Eastern Canada’s railway barons could not begin to imagine just how big their pot of gold at the end of the rainbow would eventually be after they had built the Canadian Pacific Railway.
First, the CPR would be awarded 25 million acres of free prime real estate. Even today, 130 years after finishing the railway, the CPR and Marathon Realty (MR) — the CPR’s real estate subsidiary which controls their land holdings across Canada — must be astonished with their incredible bonanza.
Why was MR formed in the first place? For logical thinkers and history buffs, introducing MR made perfect sense from the CPR’s perspective.
Second, MR was quickly organized and introduced for one single reason. The railway act in the beginning declared that — if for any reason — a rail line was taken out of service and the tracks removed, the land ownership was supposed to revert to the Crown.
Throughout Canada many lines for various reasons have been shut down. Why then are the rails and ties left on the abandoned railway right of way? I believe the rails and ties are left in place for that simple reason. MR was mostly owned by foreigners and wealthy members of the eastern establishment. Western Canadians — mostly homesteaders, farmers and ranchers — opposing CPR and MR were no match in the courts for this growing and powerful conglomerate.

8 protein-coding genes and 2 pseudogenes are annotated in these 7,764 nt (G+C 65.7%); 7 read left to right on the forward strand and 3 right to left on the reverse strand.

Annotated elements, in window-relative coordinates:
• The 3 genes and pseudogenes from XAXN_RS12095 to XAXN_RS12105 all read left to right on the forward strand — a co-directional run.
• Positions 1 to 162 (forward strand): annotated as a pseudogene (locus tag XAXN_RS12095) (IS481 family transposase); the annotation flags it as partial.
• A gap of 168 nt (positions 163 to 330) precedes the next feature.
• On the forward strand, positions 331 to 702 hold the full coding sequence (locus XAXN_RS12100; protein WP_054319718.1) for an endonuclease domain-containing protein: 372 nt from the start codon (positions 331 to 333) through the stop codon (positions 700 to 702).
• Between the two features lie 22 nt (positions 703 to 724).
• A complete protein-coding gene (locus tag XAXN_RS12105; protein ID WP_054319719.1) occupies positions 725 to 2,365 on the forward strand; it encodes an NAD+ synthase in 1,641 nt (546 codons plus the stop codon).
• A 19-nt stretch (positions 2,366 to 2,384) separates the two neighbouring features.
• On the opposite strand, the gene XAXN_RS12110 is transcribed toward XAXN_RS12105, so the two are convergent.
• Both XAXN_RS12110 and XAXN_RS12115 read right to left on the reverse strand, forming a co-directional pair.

I am making an issue out of the abandoned CNR branch line between Kelowna and Vernon because for most of Canada’s history the railways have been heavily subsidized by trillions of taxpayer dollars. I was raised in Golden, B.C., a railway town. I have seen the power and influence up close of the CPR. In the 50s and 60s the railway barons travelled in their private coaches with all the benefits and perks enjoyed by a Royal tour. Some of them actually thought they were gods. Their coaches were attached to the last car on freight or passenger trains.
I sincerely believe the people in Kelowna and Vernon, the Regional District of the North Okanagan and the local Indian band should not have to pay the CNR more than $1 each. A total of $4 should cover the cost for the paper work to transfer the land to the four regions.
The very thought is ridiculous. Why should B.C. taxpayers continue the free ride for eastern Canadian stuffed shirt railway barons by paying them $22 million for land that should have reverted to the Crown years ago?
For the last several years the line was kept open, very little track maintenance was done, the rail and ties continued to deteriorate. Today a railway scooter could not operate safely on those rails. Paying the CNR more than $4 would be an absolute waste of time and money.
If the CNR opposes the $4 fee, the newly elected RDNO mayors, reeves and Indian chiefs should collectively tell the CNR to take a long walk off a short pier.